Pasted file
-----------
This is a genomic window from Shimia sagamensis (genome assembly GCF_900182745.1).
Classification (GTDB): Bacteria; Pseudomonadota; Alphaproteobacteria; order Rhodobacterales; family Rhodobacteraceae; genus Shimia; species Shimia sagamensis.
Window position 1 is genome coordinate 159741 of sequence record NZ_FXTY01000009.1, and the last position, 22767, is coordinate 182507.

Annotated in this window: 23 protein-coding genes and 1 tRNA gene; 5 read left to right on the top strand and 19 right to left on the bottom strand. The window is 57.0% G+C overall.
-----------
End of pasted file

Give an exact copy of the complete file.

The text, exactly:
This is a genomic window from Shimia sagamensis (genome assembly GCF_900182745.1).
Classification (GTDB): Bacteria; Pseudomonadota; Alphaproteobacteria; order Rhodobacterales; family Rhodobacteraceae; genus Shimia; species Shimia sagamensis.
Window position 1 is genome coordinate 159741 of sequence record NZ_FXTY01000009.1, and the last position, 22767, is coordinate 182507.

Annotated in this window: 23 protein-coding genes and 1 tRNA gene; 5 read left to right on the top strand and 19 right to left on the bottom strand. The window is 57.0% G+C overall.